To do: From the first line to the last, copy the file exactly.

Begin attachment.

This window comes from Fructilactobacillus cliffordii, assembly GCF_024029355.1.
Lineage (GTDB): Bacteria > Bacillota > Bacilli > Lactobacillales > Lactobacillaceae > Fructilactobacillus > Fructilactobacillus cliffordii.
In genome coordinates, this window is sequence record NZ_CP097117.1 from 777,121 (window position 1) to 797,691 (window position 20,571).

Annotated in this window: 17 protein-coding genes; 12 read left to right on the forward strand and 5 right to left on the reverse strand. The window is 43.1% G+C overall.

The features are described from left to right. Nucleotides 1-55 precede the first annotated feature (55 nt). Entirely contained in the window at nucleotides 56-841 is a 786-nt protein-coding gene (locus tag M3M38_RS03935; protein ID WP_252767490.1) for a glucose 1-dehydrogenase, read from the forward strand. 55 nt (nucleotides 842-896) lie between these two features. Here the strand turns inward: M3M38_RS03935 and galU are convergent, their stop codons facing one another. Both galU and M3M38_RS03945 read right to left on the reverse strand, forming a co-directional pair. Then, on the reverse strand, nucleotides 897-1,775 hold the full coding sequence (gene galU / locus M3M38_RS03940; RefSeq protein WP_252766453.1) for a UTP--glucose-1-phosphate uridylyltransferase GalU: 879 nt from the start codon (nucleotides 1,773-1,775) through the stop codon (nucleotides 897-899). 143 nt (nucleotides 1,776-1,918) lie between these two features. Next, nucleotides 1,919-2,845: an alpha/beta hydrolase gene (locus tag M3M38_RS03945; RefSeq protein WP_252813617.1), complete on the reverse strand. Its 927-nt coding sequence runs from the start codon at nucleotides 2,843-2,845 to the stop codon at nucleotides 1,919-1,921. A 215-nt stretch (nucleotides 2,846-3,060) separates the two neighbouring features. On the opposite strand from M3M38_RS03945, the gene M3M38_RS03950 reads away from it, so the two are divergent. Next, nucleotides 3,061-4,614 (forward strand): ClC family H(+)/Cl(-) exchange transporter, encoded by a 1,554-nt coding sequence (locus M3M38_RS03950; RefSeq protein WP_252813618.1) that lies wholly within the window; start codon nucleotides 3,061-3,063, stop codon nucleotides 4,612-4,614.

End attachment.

This window comes from Fructilactobacillus cliffordii, assembly GCF_024029355.1.
Lineage (GTDB): Bacteria > Bacillota > Bacilli > Lactobacillales > Lactobacillaceae > Fructilactobacillus > Fructilactobacillus cliffordii.
In genome coordinates, this window is sequence record NZ_CP097117.1 from 777,121 (window position 1) to 797,691 (window position 20,571).

Annotated in this window: 17 protein-coding genes; 12 read left to right on the forward strand and 5 right to left on the reverse strand. The window is 43.1% G+C overall.

The features are described from left to right. Nucleotides 1-55 precede the first annotated feature (55 nt). Entirely contained in the window at nucleotides 56-841 is a 786-nt protein-coding gene (locus tag M3M38_RS03935; protein ID WP_252767490.1) for a glucose 1-dehydrogenase, read from the forward strand. 55 nt (nucleotides 842-896) lie between these two features. Here the strand turns inward: M3M38_RS03935 and galU are convergent, their stop codons facing one another. Both galU and M3M38_RS03945 read right to left on the reverse strand, forming a co-directional pair. Then, on the reverse strand, nucleotides 897-1,775 hold the full coding sequence (gene galU / locus M3M38_RS03940; RefSeq protein WP_252766453.1) for a UTP--glucose-1-phosphate uridylyltransferase GalU: 879 nt from the start codon (nucleotides 1,773-1,775) through the stop codon (nucleotides 897-899). 143 nt (nucleotides 1,776-1,918) lie between these two features. Next, nucleotides 1,919-2,845: an alpha/beta hydrolase gene (locus tag M3M38_RS03945; RefSeq protein WP_252813617.1), complete on the reverse strand. Its 927-nt coding sequence runs from the start codon at nucleotides 2,843-2,845 to the stop codon at nucleotides 1,919-1,921. A 215-nt stretch (nucleotides 2,846-3,060) separates the two neighbouring features. On the opposite strand from M3M38_RS03945, the gene M3M38_RS03950 reads away from it, so the two are divergent. Next, nucleotides 3,061-4,614 (forward strand): ClC family H(+)/Cl(-) exchange transporter, encoded by a 1,554-nt coding sequence (locus M3M38_RS03950; RefSeq protein WP_252813618.1) that lies wholly within the window; start codon nucleotides 3,061-3,063, stop codon nucleotides 4,612-4,614.